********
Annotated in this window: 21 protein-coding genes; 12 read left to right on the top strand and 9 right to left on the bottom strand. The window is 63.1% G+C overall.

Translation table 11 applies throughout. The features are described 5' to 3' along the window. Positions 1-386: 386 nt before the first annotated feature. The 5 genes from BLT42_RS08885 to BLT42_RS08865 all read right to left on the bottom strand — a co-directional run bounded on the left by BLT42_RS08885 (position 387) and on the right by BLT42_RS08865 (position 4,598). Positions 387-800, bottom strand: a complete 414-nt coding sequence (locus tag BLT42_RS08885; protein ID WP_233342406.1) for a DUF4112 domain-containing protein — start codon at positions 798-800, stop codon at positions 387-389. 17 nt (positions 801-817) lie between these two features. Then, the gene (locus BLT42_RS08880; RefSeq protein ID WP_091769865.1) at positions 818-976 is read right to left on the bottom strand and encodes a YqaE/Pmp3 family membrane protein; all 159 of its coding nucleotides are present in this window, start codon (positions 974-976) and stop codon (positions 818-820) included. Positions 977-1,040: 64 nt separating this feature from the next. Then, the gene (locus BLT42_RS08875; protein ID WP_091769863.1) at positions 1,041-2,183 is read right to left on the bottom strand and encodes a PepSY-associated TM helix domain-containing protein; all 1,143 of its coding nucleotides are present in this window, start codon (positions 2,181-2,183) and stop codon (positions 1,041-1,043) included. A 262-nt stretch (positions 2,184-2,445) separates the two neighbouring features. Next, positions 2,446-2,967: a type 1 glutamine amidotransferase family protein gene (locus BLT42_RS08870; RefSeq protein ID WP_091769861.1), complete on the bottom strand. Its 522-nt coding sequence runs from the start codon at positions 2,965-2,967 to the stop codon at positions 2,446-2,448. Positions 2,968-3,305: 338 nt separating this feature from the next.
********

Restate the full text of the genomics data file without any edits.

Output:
Annotated in this window: 21 protein-coding genes; 12 read left to right on the top strand and 9 right to left on the bottom strand. The window is 63.1% G+C overall.

Translation table 11 applies throughout. The features are described 5' to 3' along the window. Positions 1-386: 386 nt before the first annotated feature. The 5 genes from BLT42_RS08885 to BLT42_RS08865 all read right to left on the bottom strand — a co-directional run bounded on the left by BLT42_RS08885 (position 387) and on the right by BLT42_RS08865 (position 4,598). Positions 387-800, bottom strand: a complete 414-nt coding sequence (locus tag BLT42_RS08885; protein ID WP_233342406.1) for a DUF4112 domain-containing protein — start codon at positions 798-800, stop codon at positions 387-389. 17 nt (positions 801-817) lie between these two features. Then, the gene (locus BLT42_RS08880; RefSeq protein ID WP_091769865.1) at positions 818-976 is read right to left on the bottom strand and encodes a YqaE/Pmp3 family membrane protein; all 159 of its coding nucleotides are present in this window, start codon (positions 974-976) and stop codon (positions 818-820) included. Positions 977-1,040: 64 nt separating this feature from the next. Then, the gene (locus BLT42_RS08875; protein ID WP_091769863.1) at positions 1,041-2,183 is read right to left on the bottom strand and encodes a PepSY-associated TM helix domain-containing protein; all 1,143 of its coding nucleotides are present in this window, start codon (positions 2,181-2,183) and stop codon (positions 1,041-1,043) included. A 262-nt stretch (positions 2,184-2,445) separates the two neighbouring features. Next, positions 2,446-2,967: a type 1 glutamine amidotransferase family protein gene (locus BLT42_RS08870; RefSeq protein ID WP_091769861.1), complete on the bottom strand. Its 522-nt coding sequence runs from the start codon at positions 2,965-2,967 to the stop codon at positions 2,446-2,448. Positions 2,968-3,305: 338 nt separating this feature from the next.